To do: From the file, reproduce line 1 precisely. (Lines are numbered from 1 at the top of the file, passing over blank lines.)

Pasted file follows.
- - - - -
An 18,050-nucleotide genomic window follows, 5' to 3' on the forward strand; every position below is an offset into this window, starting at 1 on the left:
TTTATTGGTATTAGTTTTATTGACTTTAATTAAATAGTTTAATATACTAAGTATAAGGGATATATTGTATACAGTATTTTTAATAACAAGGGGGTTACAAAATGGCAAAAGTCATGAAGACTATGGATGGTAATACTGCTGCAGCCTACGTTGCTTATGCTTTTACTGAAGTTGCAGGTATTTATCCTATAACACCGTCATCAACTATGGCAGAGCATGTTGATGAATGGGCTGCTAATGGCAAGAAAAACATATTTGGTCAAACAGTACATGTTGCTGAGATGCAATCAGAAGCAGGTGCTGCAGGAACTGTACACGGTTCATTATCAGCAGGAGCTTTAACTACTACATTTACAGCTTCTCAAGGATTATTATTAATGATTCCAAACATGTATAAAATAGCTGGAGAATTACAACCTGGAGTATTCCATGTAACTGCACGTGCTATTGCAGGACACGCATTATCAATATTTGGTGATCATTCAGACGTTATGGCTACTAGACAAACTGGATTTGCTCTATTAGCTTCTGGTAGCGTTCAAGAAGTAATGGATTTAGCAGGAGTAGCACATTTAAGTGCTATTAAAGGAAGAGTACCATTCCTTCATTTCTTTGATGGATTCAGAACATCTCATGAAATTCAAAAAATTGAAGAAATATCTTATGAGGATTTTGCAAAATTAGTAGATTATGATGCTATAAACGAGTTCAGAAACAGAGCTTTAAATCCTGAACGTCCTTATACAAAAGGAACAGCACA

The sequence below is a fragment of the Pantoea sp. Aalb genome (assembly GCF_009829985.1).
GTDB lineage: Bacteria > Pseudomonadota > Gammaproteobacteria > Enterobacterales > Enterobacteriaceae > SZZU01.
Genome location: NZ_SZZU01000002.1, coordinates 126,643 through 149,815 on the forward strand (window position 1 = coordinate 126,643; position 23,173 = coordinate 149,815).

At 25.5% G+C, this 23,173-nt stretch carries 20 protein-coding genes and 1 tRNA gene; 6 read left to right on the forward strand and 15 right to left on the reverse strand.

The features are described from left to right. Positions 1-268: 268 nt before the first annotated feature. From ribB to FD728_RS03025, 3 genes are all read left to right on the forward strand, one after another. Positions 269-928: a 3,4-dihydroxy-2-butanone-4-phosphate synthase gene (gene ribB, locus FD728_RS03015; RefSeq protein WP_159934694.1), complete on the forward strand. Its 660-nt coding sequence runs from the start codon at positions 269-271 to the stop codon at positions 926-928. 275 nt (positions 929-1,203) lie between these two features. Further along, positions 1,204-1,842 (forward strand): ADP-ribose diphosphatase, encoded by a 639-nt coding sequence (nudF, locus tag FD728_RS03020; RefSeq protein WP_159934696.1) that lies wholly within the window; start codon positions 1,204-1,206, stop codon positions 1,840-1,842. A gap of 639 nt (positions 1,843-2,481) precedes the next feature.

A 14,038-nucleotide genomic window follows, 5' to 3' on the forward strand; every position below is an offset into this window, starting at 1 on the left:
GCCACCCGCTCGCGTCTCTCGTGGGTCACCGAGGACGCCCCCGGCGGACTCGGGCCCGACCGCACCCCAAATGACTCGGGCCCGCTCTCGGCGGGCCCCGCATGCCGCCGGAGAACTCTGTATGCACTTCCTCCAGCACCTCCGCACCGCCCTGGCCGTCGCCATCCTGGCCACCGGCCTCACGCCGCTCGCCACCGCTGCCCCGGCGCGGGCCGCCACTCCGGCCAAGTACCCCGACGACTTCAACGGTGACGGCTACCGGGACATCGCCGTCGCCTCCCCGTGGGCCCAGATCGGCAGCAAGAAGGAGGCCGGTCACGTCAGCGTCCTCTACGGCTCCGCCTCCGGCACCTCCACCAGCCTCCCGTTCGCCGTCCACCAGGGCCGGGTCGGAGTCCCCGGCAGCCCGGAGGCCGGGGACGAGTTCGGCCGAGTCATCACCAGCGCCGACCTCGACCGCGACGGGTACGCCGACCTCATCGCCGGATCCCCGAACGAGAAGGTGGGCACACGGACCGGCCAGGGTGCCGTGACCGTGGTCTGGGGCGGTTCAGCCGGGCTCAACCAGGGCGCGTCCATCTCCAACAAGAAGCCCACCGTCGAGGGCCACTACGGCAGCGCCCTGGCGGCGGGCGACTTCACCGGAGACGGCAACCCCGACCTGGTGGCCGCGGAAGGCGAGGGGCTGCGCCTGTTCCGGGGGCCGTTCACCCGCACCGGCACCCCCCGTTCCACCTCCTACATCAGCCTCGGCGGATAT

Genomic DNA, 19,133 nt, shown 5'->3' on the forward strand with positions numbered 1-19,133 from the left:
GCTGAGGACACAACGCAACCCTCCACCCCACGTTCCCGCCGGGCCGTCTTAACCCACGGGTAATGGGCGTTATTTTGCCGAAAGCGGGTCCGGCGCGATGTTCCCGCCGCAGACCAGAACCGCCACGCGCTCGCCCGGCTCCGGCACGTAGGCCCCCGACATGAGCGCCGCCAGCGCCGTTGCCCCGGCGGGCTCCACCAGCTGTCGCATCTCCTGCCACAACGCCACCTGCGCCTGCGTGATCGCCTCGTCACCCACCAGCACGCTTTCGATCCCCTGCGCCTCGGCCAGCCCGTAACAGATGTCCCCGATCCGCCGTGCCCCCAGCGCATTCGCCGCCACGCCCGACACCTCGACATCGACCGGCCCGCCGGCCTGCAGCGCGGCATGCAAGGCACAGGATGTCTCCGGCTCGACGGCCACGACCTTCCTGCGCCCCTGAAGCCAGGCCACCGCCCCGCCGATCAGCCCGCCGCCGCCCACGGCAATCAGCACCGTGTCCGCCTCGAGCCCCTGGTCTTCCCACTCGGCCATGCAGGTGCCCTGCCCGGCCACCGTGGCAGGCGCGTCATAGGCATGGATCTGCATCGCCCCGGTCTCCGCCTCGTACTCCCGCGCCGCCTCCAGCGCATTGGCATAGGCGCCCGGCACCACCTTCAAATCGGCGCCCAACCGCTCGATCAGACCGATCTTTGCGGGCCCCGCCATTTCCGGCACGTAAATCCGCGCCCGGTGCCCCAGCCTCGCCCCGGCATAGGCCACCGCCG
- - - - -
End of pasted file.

An 18,050-nucleotide genomic window follows, 5' to 3' on the forward strand; every position below is an offset into this window, starting at 1 on the left: